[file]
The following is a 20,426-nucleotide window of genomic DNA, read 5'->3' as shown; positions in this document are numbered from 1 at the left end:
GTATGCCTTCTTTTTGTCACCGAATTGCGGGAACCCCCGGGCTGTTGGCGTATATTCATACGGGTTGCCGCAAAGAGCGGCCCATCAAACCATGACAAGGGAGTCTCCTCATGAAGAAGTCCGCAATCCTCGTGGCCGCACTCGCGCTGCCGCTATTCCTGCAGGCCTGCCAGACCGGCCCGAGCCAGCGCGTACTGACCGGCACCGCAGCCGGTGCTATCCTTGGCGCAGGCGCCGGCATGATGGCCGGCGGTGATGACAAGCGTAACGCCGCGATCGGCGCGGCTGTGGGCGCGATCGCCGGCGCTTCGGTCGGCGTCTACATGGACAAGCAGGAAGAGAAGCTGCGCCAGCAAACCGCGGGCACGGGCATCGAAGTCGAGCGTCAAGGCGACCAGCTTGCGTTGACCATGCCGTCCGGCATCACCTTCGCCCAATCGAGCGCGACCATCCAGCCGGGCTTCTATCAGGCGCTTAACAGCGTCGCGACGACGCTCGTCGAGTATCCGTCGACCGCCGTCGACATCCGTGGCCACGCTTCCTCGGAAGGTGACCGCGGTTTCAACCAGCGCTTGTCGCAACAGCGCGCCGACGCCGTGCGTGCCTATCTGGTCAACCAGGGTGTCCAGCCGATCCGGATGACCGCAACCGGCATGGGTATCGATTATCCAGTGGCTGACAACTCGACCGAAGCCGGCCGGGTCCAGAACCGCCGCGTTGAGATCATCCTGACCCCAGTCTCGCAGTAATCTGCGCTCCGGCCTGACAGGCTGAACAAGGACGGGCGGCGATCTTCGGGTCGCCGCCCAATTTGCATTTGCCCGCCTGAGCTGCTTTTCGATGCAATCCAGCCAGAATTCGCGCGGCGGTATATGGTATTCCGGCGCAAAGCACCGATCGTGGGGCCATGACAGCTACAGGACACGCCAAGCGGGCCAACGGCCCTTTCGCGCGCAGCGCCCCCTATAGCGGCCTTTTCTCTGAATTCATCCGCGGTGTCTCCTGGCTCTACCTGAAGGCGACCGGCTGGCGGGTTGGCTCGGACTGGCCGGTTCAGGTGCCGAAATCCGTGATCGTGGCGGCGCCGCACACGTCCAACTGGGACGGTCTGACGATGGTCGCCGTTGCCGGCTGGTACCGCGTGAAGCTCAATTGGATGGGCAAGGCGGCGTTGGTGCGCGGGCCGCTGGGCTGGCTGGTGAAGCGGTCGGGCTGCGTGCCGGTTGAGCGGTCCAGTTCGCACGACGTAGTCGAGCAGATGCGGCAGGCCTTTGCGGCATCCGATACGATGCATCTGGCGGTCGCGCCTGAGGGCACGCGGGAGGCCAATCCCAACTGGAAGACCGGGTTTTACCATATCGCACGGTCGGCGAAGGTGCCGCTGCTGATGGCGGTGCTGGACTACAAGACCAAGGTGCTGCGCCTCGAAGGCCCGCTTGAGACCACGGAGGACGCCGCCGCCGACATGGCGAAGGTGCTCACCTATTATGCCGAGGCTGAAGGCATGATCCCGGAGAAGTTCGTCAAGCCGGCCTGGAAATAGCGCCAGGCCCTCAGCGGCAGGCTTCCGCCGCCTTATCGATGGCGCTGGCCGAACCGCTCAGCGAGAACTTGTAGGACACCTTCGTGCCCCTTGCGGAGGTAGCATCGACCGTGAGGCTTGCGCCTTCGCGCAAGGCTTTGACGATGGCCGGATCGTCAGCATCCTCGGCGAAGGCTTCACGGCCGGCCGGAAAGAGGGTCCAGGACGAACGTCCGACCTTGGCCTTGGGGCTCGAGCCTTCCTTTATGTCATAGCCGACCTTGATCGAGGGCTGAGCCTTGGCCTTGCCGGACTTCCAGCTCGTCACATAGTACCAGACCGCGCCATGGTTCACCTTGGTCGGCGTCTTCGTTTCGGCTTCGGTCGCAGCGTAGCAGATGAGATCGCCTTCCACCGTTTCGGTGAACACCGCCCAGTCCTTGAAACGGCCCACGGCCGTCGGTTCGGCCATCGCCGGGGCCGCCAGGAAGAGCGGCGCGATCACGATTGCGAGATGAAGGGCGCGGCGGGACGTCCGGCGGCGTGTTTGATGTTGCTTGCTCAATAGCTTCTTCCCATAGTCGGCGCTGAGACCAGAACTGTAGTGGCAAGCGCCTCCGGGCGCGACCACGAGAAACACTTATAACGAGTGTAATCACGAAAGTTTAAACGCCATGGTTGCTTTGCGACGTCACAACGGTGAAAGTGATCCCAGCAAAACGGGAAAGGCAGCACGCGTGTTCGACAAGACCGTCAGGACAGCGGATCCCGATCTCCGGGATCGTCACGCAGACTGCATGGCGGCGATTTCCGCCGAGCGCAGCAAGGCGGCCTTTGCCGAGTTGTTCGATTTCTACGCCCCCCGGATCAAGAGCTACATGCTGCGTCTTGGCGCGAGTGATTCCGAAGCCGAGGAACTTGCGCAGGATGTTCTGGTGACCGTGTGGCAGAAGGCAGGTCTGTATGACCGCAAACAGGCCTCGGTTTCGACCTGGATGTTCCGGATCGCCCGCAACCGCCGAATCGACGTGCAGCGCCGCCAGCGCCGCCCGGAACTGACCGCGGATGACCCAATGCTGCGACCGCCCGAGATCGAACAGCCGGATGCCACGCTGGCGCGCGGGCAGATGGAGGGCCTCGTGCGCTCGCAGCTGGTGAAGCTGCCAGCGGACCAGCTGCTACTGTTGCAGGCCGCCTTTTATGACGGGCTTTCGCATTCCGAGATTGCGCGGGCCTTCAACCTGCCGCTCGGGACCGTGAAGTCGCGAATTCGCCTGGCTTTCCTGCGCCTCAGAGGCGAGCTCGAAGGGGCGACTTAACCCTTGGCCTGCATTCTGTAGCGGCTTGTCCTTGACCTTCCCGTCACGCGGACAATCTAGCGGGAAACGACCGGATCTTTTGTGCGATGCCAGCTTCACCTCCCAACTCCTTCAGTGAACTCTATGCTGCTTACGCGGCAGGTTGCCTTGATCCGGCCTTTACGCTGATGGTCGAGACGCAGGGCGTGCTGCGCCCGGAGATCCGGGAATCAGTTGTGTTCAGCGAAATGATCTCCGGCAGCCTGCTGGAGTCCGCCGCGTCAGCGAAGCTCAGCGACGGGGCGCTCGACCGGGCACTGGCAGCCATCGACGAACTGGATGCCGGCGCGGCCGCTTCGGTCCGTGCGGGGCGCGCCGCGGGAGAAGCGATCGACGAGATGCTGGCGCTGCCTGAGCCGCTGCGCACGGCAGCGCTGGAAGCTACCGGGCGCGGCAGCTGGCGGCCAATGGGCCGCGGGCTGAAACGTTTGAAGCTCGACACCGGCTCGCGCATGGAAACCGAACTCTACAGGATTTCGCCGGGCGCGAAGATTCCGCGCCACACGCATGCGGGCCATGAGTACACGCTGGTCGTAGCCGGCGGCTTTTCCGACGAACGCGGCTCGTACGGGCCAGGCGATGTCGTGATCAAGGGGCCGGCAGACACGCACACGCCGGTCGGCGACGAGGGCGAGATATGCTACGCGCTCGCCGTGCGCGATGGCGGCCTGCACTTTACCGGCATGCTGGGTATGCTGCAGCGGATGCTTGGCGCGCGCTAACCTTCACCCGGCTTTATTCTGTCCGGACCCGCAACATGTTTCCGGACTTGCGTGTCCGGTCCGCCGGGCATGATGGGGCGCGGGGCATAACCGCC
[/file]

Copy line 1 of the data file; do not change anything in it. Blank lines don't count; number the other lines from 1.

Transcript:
The following is a 20,426-nucleotide window of genomic DNA, read 5'->3' as shown; positions in this document are numbered from 1 at the left end: